Among the slogans that the Labor/Greens alliance will pound out over the next few weeks is that their coal tax is “low cost.” They don’t seem to understand the meaning of the CPI increase revealed by their own models. But worse, as far as I can see they don’t understand even basic household budgeting.
The imposition on consumer, they say, will be equal to only a 0.7% increase in the consumer price index. According to Ms Gillard’s press release:
The modelling also shows that the cost of living impacts of a $23 carbon price are modest, with an overall price increase of 0.7 per cent in 2012–13. That compares to a price increase of 2.5 per cent as a result of the GST.
But the overall CPI for the March quarter, as estimated by the ABS, is 3.3 percent. So a 0.7 percent increase is a twenty one percent hike in the rate at which consumer costs grow. The Treasury says that this is a “one-off” increase (followed by a further 0.2% hike in 2015). But that is based on their “blue-sky” assumption that households will switch consumption “low-emission goods”. Good luck with that; low-emission electricity and gas is not an option any time soon.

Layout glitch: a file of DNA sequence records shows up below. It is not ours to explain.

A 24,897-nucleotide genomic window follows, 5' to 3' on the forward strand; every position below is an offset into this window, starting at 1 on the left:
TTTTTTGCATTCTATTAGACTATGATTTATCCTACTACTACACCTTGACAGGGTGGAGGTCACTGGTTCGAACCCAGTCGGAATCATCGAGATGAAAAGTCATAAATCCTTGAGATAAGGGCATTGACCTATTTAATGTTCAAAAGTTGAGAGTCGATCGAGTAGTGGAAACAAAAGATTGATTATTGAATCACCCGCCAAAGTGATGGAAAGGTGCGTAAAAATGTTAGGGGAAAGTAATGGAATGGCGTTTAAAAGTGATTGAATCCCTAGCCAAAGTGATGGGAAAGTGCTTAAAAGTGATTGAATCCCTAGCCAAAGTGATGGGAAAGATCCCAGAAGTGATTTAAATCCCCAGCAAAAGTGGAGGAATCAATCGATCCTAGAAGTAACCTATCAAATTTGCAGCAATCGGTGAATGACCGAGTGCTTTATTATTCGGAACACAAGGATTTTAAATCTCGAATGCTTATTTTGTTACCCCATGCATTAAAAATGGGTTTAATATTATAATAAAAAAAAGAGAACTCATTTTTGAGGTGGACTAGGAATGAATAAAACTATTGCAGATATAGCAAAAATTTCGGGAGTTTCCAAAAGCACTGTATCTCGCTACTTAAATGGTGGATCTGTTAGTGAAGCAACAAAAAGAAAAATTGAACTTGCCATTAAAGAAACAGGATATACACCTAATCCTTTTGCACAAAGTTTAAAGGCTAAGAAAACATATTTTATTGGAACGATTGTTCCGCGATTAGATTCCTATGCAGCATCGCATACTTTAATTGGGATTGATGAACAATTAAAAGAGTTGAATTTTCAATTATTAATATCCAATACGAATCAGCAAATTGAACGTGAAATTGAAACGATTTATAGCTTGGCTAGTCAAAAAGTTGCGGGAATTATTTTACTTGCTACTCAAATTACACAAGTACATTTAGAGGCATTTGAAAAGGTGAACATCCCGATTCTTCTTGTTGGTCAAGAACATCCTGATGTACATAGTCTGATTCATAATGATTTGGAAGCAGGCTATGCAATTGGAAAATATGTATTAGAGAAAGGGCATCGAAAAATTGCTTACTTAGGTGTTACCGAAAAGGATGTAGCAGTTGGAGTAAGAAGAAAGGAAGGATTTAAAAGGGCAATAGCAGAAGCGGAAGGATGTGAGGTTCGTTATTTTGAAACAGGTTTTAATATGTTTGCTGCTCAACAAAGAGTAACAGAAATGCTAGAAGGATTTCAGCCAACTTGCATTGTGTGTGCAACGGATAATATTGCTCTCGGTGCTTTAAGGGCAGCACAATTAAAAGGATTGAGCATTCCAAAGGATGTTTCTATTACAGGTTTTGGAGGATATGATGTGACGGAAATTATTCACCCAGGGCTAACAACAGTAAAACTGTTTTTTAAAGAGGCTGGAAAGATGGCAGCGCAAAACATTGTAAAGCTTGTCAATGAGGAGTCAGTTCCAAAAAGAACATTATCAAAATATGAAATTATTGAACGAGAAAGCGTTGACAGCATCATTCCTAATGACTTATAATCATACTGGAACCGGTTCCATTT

Ms Gillard also argues that the cost is modest because: “The price of most goods will increase by less than one half of one per cent as the result of a carbon price. That is less than half a cent in every dollar.”
It seems that the dummy who wrote or approved that sentence has never managed a household budget. It doesn’t matter, of course, that the average incidence is low. The fact that it hits almost every consumption item with a half-cent increase means that the overall impact is serious. Anyone who has seen a half-percent added to their mortgage knows that this claim of “low cost” is a fraud.